Saturday, 10 October 2009

Not so autotrophic now

We had an interesting inaugural seminar in yesterday's Friday Seminar Series. MVZ was in the barrel, as was I, since I was on introducing duty through my new membership of the Series' organising committee. He gave a quite revelatory (and impressively brief) overview of some work he's done on less-than-autotrophic behaviour of phytoplankton. After starting with an introduction that took in the evolutionary history of prokaryotes and the endosymbiosis that led them to eukaryotes, we jumped to a conundrum in the nutrient and carbon budgets in the modern North Atlantic. Basically, eukaryotic algae are doing a fair fraction of the carbon fixation, but are only responsible for a small fraction of phosphate uptake. Given that there should be parity between these, something is up. Bactivory, apparently, is what that "something" turns out to be. By carefully labelling prokaryotic cells by providing them with an isotope-labelled amino acid, MVZ was able to show that, within hours, this label wound up in some interesting places. Even card-carrying autotrophs like the coccolithophorids have a sideline in getting phosphate in a less-than-first-principles manner. The idea is that, in highly nutrient stressed environments like the oligotrophic gyres, bacteria provide an excellent source of phosphate, and other useful molecules to boot. That said, my favourite phytoplankton, the diatoms, are still hardcore-autotrophs, with no whiff of bactivory on their part (at least in the open ocean), but this probably stems from their adaptation to high nutrient environments (plus their frustules would probably impede dining). In the environments that MVZ studied, it turns out that eukaryotic phytoplankton are as important at grazing bacteria as bona fide protistan microzooplankton. Quite a turn up for the books [*], although pleasing to see that, despite billions of years of autotrophic life, the eukaryotes are hanging on to their phagotrophic machinery ... just in case.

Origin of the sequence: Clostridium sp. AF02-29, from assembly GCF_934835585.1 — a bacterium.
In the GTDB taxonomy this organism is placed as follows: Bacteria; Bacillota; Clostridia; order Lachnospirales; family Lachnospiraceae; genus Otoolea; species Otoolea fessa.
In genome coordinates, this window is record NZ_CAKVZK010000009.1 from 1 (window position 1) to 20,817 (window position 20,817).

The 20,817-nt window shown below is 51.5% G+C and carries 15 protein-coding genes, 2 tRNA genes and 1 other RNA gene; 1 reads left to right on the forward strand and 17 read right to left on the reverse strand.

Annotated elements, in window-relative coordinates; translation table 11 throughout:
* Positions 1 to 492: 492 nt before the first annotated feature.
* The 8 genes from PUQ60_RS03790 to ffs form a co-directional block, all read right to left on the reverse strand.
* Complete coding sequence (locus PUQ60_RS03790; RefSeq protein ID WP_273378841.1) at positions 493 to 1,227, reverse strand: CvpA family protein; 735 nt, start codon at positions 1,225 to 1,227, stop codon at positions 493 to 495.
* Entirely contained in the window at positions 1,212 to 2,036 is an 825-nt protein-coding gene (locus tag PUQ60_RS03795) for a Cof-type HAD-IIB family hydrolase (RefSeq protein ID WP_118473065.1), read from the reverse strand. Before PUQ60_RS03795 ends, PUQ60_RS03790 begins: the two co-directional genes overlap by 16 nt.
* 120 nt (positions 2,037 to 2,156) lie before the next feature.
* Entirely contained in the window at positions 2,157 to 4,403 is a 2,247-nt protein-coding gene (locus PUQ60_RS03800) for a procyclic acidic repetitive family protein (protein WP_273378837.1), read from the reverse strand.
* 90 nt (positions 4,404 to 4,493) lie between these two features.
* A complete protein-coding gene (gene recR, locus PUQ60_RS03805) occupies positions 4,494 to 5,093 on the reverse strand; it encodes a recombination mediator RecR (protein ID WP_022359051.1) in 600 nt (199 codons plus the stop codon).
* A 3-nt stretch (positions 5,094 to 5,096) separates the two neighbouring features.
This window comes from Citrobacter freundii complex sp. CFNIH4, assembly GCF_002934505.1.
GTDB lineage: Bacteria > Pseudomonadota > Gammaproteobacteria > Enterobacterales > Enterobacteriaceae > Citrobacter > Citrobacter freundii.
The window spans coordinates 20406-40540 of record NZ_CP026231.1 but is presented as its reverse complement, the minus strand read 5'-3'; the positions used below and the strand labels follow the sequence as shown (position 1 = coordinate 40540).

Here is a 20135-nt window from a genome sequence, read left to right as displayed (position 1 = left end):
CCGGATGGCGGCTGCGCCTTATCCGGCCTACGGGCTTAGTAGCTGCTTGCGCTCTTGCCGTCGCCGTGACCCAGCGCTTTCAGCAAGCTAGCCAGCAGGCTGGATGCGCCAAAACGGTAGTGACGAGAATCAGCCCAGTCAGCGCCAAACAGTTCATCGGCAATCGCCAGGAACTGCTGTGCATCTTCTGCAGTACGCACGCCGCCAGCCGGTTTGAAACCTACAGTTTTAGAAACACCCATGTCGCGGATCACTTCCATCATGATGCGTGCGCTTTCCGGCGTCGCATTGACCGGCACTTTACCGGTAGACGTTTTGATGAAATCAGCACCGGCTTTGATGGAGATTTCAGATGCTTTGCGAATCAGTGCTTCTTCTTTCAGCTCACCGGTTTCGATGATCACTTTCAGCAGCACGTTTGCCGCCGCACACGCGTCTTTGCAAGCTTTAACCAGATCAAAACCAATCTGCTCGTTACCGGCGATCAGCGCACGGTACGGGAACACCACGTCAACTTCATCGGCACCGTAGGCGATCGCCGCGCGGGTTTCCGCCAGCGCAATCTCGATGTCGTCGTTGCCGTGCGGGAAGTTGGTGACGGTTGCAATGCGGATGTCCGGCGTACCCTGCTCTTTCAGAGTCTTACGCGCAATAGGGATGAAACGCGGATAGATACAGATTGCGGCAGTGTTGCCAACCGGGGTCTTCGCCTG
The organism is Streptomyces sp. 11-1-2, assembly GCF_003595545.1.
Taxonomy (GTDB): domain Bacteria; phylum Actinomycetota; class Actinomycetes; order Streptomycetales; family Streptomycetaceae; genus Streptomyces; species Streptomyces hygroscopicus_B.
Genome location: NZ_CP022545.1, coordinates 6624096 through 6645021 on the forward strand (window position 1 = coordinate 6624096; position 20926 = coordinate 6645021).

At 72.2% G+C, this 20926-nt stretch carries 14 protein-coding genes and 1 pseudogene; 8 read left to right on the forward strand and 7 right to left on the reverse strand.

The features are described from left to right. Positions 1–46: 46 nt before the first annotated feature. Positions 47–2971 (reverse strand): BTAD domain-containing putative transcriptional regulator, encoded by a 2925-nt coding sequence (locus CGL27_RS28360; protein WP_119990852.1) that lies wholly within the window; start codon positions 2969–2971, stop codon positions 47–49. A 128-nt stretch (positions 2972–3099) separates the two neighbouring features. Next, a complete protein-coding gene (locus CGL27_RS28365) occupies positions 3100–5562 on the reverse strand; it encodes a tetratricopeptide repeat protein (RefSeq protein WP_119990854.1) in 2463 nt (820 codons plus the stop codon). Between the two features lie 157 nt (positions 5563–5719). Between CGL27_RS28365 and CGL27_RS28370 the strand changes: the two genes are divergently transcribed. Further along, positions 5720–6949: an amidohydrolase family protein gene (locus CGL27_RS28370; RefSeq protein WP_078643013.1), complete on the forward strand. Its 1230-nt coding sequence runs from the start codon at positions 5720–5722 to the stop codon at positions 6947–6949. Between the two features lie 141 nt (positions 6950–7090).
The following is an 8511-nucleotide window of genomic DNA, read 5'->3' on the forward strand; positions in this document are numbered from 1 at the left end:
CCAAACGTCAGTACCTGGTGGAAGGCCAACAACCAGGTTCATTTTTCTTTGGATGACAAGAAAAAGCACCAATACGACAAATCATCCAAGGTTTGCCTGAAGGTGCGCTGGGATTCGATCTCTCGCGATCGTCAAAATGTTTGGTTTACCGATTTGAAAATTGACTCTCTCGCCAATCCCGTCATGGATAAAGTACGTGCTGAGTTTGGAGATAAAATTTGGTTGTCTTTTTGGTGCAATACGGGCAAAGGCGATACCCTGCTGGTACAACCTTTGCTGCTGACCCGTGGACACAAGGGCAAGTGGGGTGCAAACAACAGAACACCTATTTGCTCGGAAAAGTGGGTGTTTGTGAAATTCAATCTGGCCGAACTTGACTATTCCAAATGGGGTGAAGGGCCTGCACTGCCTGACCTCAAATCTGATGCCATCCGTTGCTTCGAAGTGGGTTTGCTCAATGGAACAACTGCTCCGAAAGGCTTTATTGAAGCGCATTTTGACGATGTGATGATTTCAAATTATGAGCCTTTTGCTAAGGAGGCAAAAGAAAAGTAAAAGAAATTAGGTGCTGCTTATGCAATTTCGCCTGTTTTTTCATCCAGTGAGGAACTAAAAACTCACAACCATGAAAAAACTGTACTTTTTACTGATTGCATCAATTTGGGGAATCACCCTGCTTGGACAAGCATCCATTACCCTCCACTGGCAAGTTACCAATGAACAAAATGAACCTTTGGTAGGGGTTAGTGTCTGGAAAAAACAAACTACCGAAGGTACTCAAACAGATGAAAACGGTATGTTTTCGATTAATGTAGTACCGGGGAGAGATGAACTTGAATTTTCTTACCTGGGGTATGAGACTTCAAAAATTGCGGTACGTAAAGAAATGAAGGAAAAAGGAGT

[*] Actually, as MVZ pointed out, people have known for a long time (probably for almost as long as they've known about microplankton) that eukaryotic phytoplankton engage in grazing activity. What's new here is that the scale of this has been established. I certainly wouldn't have expected algae to be such enthusiastic players in the grazing business. It's definitely something for future generations of ecosystem models ...

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